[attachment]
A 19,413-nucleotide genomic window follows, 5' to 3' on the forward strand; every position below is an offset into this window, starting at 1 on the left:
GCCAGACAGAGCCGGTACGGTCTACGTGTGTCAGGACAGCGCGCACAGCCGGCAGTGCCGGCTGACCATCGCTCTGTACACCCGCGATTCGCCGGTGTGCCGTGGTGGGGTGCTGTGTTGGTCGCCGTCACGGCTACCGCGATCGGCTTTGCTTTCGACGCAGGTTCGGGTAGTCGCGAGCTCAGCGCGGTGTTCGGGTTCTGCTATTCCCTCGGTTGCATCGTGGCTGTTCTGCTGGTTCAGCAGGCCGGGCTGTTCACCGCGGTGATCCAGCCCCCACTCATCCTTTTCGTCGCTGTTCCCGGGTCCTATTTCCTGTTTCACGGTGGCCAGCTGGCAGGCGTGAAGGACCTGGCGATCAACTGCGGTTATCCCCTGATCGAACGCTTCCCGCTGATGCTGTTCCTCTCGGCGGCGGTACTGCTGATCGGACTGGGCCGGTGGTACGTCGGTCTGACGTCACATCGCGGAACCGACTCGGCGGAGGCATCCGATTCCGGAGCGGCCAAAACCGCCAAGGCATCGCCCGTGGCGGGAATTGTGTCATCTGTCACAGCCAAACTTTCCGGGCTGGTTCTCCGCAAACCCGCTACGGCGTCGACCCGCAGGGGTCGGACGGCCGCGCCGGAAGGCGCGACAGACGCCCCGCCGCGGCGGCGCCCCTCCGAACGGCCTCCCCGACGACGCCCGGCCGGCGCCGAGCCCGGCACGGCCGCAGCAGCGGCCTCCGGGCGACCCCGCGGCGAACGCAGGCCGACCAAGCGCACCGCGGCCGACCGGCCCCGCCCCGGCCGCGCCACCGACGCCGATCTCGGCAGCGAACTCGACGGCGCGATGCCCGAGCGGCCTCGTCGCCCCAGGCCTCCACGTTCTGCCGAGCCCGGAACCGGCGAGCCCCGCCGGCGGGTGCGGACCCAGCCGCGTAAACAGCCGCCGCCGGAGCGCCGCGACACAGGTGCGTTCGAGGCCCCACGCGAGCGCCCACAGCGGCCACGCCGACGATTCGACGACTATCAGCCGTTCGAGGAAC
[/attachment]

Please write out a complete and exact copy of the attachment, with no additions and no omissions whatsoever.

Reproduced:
A 19,413-nucleotide genomic window follows, 5' to 3' on the forward strand; every position below is an offset into this window, starting at 1 on the left:
GCCAGACAGAGCCGGTACGGTCTACGTGTGTCAGGACAGCGCGCACAGCCGGCAGTGCCGGCTGACCATCGCTCTGTACACCCGCGATTCGCCGGTGTGCCGTGGTGGGGTGCTGTGTTGGTCGCCGTCACGGCTACCGCGATCGGCTTTGCTTTCGACGCAGGTTCGGGTAGTCGCGAGCTCAGCGCGGTGTTCGGGTTCTGCTATTCCCTCGGTTGCATCGTGGCTGTTCTGCTGGTTCAGCAGGCCGGGCTGTTCACCGCGGTGATCCAGCCCCCACTCATCCTTTTCGTCGCTGTTCCCGGGTCCTATTTCCTGTTTCACGGTGGCCAGCTGGCAGGCGTGAAGGACCTGGCGATCAACTGCGGTTATCCCCTGATCGAACGCTTCCCGCTGATGCTGTTCCTCTCGGCGGCGGTACTGCTGATCGGACTGGGCCGGTGGTACGTCGGTCTGACGTCACATCGCGGAACCGACTCGGCGGAGGCATCCGATTCCGGAGCGGCCAAAACCGCCAAGGCATCGCCCGTGGCGGGAATTGTGTCATCTGTCACAGCCAAACTTTCCGGGCTGGTTCTCCGCAAACCCGCTACGGCGTCGACCCGCAGGGGTCGGACGGCCGCGCCGGAAGGCGCGACAGACGCCCCGCCGCGGCGGCGCCCCTCCGAACGGCCTCCCCGACGACGCCCGGCCGGCGCCGAGCCCGGCACGGCCGCAGCAGCGGCCTCCGGGCGACCCCGCGGCGAACGCAGGCCGACCAAGCGCACCGCGGCCGACCGGCCCCGCCCCGGCCGCGCCACCGACGCCGATCTCGGCAGCGAACTCGACGGCGCGATGCCCGAGCGGCCTCGTCGCCCCAGGCCTCCACGTTCTGCCGAGCCCGGAACCGGCGAGCCCCGCCGGCGGGTGCGGACCCAGCCGCGTAAACAGCCGCCGCCGGAGCGCCGCGACACAGGTGCGTTCGAGGCCCCACGCGAGCGCCCACAGCGGCCACGCCGACGATTCGACGACTATCAGCCGTTCGAGGAAC